There was a St Valentine a convert and a physician, who may have restored the sight of his gaoler’s blind daughter. According to Brewer’s Dictionary of Phrase and Fable, this Valentine was clubbed to death c. 270. His feast day is the 14th of February. However, there could be other beatified Valentines. According to the Catholic Encyclopedia there are three saints named Valentine, one of whom would the bishop of Terni, formerly Interamna. However, Roman Martyrology recognizes only one St Valentine, a martyr who died on the Via Flaminia and whose feast day is the 14th of February. (See Saint Valentine, Wikipedia.)
I will break here. We have gone from the Lupercalia to Valentine’s Day and stumbled upon la fête des crêpes (2nd February) or Pancake Day, which is quite a journey. Let us return to the Lupercalia. Pope Saint Gelasius I did abolish disorderly “pagan” festival. However, though there is at least one saint named Valentine, Valentine’s Day is very much as escribed in Brewer’s Dictionary of Phrase and Fable. It is a “relic” of the Lupercalia. It is no longer the Lupercalia of old, but it remains a celebration of love and friendship and a bit of a carnival. In fact, not only is today, 12th February 2013, International Pancake Day, but it is also Mardi Gras (Shrove Tuesday), which is the end of the carnival season.______________________________ [i] “Valentine’s Day”. Encyclopædia Britannica. Encyclopædia Britannica Online.
Encyclopædia Britannica Inc., 2013. Web. 14 Feb. 2013
—ooo—composer: Jacques Offenbach (20 June 1819 – 5 October 1880) piece: Barcarolle performers: Philippe Jaroussky (born 13 February 1978 in Maisons-Laffitte, France) countertenor Natalie Dessay (19 April 1965, in Lyon) coloratura soprano
© Micheline Walker
12 February 2013
Did you enjoy some pancakes?
No, I did not, by I will next year. Besides, Sunday is pancake day in this household.
The pan of pancakes is not the god Pan, that would be too beautiful, but would that he were!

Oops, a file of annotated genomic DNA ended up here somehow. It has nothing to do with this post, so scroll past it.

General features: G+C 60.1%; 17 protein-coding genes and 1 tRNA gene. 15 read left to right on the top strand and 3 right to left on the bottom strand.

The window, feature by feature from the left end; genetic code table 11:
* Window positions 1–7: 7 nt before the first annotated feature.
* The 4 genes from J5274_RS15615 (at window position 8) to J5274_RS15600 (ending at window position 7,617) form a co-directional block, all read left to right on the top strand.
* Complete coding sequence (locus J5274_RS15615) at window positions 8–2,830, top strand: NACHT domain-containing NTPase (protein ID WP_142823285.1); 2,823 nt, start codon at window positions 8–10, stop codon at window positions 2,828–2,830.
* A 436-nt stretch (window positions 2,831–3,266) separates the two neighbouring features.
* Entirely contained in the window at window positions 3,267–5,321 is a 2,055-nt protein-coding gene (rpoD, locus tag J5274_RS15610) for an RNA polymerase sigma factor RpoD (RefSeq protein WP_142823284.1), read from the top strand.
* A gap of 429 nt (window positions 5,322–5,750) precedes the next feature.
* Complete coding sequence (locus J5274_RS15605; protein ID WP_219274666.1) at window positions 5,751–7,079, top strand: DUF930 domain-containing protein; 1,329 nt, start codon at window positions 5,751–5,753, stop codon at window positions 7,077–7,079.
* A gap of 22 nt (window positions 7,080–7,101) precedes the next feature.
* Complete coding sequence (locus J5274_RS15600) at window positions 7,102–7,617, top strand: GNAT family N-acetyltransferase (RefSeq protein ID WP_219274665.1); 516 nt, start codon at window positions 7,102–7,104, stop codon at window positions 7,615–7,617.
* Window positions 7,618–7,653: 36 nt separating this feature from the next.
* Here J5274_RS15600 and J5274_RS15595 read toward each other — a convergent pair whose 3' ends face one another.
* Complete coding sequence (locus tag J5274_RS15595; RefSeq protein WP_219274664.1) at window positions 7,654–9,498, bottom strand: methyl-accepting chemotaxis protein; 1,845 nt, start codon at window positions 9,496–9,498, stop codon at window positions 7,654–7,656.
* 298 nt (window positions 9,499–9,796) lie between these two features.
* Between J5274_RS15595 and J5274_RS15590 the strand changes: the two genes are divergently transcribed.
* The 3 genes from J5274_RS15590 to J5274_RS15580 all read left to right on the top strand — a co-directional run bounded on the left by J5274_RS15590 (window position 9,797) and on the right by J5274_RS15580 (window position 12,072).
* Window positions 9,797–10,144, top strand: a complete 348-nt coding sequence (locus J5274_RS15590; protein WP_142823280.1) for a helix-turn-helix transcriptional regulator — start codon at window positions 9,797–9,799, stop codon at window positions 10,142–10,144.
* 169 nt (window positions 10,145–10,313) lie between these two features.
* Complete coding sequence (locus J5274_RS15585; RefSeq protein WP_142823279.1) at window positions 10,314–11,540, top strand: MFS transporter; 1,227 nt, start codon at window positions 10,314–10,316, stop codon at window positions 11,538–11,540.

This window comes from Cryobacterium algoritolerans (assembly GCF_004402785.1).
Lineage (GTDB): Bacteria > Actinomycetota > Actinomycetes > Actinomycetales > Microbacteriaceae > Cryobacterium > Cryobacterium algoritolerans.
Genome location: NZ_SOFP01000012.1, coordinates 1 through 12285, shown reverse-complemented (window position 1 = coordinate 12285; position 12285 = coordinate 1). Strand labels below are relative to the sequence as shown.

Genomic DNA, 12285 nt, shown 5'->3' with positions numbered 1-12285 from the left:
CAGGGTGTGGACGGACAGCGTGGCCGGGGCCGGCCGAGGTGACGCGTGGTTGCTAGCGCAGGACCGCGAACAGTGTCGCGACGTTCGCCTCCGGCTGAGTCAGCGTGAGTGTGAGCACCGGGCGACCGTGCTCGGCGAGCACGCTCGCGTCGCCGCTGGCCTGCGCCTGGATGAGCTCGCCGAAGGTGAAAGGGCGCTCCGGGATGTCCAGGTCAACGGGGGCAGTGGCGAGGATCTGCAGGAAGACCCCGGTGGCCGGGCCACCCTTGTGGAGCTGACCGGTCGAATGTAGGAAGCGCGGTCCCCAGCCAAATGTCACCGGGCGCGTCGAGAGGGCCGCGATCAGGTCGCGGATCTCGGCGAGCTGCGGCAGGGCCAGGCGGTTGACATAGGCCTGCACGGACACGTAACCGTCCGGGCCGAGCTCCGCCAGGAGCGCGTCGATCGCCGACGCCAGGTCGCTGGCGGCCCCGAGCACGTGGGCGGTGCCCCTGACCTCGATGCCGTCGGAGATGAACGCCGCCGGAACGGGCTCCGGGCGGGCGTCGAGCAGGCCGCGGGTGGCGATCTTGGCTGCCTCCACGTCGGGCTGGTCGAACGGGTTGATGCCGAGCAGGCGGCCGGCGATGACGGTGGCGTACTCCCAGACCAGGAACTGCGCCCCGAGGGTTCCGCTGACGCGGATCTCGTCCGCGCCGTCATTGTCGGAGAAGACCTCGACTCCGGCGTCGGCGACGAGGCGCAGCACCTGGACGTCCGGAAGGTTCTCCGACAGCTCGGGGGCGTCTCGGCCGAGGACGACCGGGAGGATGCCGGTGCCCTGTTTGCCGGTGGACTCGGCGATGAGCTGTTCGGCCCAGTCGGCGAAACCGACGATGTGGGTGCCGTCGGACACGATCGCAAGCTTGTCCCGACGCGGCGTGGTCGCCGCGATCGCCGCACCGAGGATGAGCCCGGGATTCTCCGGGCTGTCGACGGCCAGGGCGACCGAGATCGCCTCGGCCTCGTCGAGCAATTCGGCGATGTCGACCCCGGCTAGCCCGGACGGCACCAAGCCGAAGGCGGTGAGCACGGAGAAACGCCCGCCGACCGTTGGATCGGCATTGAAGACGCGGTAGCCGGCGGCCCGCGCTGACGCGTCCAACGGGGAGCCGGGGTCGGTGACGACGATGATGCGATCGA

Thank you for your note and best regards,
I agree. It would be good if Pan were the Pan of Pancakes.
Gallivanta, the world needs a little poetry. He’s the Pan of panic. The history of words is fascinating.
Take care Gallivanta,
Thank you very much, dear Micheline for this very interesting post! The story of Romulus and Remus incredible. Impressive!
Philippe Jarroussky, Natalie Dessay have exceptional voices! Sing along great! I love it!
Have a wonderful evening, dear Micheline!
Big hugs, much love, Your friend, Stefania! 🙂
There are so many stories. People usually know about Romulus and Remus, but in a vague way. Isn’t Jaroussky extraordinary? He turned 35 yesterday and is taking an eight-month sabbatical. I hope he returns to singing. He says he needs to stop a little. Fame came too quickly. I like the way he interacts with his musicians and the women he sings with. His grandfather or great-grandfather escaped the Bolchevik Revolution.
There are so many stories associated with Saint Valentine’s Day.
Your blogs are, as always, very beautiful. I love them.
Big hugs and love,
Regardless of all things, Micheline; I hope your ‘Valentines Day’ is a pleasant one…!
From one friend to another….
By the way Micheline; this is the second time within a week that a blogger has showcased the extraordinary talents of Phillipe Jarroussky.
Thank You, I thoroughly enjoyed it and shall listen once again before I leave….!
Thank you Carolyn,
I appreciate your kind wishes and hope Valentine’s Day also brings you a little happiness.
Jaroussky is extraordinary. I have now listened to everything he sings for years.
Today, he turned 35 and has begun an eight-month sabbatical. Fame took him by surprise. Jaroussky’s grandfather fled the Bolchevik Revolution, arrived in France, said I’m Russian: “Jaroussky,” and it became his name. Philippe is such a kind person.
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The story of Valentine’s Day is very complex. Thank you for sending me your article.